Test
Download document

DRAYTON, Michael


How many paltry foolish painted things,

How many paltry foolish painted things,
That now in coaches trouble every street,
Shall be forgotten, whom no poet sings,
Ere they be well wrapped in their winding-sheet!
Where I to thee eternity shall give,
When nothing else remaineth of these days,
And queens hereafter shall be glad to live
Upon the alms of thy superfluous praise.
Virgins and matrons, reading these my rhymes,
Shall be so much delighted with thy story
That they shall grieve they lived not in these times,
To have seen thee, their sex's only glory:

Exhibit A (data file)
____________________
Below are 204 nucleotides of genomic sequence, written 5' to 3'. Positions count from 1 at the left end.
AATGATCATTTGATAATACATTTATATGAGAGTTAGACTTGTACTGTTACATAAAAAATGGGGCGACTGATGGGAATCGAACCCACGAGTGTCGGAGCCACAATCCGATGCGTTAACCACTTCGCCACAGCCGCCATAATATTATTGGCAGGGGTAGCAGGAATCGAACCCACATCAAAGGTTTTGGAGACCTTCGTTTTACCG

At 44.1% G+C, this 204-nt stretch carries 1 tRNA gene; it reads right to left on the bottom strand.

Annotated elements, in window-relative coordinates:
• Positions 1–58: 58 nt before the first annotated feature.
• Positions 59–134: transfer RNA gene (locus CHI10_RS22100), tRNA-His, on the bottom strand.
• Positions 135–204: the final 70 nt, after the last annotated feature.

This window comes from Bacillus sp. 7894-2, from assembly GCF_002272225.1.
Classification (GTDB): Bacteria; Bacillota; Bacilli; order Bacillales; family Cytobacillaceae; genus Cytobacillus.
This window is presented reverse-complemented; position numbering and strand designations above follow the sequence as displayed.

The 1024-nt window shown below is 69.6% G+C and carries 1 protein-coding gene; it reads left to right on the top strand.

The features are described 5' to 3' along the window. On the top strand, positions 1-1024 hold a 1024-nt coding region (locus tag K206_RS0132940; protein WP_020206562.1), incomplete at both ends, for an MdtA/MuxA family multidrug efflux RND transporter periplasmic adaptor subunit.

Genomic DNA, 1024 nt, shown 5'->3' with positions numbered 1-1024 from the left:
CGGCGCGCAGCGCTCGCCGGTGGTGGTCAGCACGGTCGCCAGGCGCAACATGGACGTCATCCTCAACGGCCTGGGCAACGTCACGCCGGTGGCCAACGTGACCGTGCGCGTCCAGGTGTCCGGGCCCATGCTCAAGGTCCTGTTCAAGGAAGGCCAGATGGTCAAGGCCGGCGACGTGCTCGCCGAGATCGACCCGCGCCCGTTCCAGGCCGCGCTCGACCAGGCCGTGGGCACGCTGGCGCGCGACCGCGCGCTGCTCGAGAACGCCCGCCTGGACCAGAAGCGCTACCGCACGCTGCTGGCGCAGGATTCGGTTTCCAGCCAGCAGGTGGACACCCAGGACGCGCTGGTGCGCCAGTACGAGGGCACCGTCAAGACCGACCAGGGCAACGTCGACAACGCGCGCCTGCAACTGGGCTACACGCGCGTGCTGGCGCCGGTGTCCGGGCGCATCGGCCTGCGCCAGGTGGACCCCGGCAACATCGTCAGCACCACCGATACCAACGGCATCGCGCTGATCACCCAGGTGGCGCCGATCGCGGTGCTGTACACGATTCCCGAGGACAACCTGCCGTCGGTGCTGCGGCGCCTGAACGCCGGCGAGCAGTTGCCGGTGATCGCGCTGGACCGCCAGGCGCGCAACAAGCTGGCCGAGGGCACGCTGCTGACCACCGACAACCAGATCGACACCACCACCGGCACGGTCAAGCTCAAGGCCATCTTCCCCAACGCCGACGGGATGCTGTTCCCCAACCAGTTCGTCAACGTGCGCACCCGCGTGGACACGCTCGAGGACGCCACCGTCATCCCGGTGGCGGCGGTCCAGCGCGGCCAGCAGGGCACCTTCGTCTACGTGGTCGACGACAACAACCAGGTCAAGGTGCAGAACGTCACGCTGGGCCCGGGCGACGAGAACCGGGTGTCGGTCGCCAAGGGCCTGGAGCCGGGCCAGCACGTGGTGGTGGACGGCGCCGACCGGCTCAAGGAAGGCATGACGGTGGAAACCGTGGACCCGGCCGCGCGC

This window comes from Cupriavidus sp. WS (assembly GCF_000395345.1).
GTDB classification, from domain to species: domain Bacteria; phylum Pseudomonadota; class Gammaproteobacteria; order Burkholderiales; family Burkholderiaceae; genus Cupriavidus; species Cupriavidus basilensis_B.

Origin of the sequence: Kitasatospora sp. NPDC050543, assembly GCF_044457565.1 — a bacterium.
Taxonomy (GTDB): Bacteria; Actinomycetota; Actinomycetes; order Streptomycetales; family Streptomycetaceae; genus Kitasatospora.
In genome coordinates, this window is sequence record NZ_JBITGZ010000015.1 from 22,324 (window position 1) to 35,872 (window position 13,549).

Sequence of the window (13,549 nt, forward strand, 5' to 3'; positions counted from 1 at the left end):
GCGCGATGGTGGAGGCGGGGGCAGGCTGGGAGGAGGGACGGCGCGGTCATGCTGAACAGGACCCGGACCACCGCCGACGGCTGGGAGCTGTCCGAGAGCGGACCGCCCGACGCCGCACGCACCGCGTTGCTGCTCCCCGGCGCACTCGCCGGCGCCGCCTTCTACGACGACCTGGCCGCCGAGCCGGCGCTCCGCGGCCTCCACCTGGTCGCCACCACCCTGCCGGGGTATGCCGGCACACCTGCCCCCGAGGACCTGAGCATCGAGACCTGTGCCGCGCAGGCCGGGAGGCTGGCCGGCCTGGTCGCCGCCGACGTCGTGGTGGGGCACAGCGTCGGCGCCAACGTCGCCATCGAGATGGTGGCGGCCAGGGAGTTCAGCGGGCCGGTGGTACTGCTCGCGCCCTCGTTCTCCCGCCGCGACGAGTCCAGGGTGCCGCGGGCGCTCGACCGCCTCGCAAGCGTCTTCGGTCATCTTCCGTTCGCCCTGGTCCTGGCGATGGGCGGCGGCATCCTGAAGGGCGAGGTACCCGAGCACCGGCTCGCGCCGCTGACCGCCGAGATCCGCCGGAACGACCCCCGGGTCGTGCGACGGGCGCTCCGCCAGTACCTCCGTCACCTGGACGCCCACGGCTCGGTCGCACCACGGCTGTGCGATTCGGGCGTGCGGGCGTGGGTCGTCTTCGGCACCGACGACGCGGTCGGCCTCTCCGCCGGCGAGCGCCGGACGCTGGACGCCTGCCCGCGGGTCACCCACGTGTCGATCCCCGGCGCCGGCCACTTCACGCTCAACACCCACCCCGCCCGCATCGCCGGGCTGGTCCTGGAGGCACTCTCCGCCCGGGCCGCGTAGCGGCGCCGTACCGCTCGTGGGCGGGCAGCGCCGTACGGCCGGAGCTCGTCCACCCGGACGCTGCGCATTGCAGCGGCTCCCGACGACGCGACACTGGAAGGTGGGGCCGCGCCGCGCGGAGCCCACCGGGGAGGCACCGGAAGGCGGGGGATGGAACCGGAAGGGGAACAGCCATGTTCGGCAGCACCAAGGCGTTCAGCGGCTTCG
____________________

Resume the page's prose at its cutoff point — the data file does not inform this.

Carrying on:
So shalt thou fly above the vulgar throng,
Still to survive in my immortal song.


Since there's no help, come let us kiss and part

Since there's no help, come let us kiss and part.

Nay, I have done, you get no more of me;

And I am glad, yea glad with all my heart,

That thus so cleanly I myself can free.

Shake hands for ever, cancel all our vows,

And when we meet at any time again,

Be it not seen in either of our brows

That we one jot of former love retain.

Now at the last gasp of Love's latest breath,

When, his pulse failing, Passion speechless lies;

When Faith is kneeling by his bed of death,

And Innocence is closing up his eyes-

Now, if thou wouldst, when all have given him over,

From death to life thou might'st him yet recover!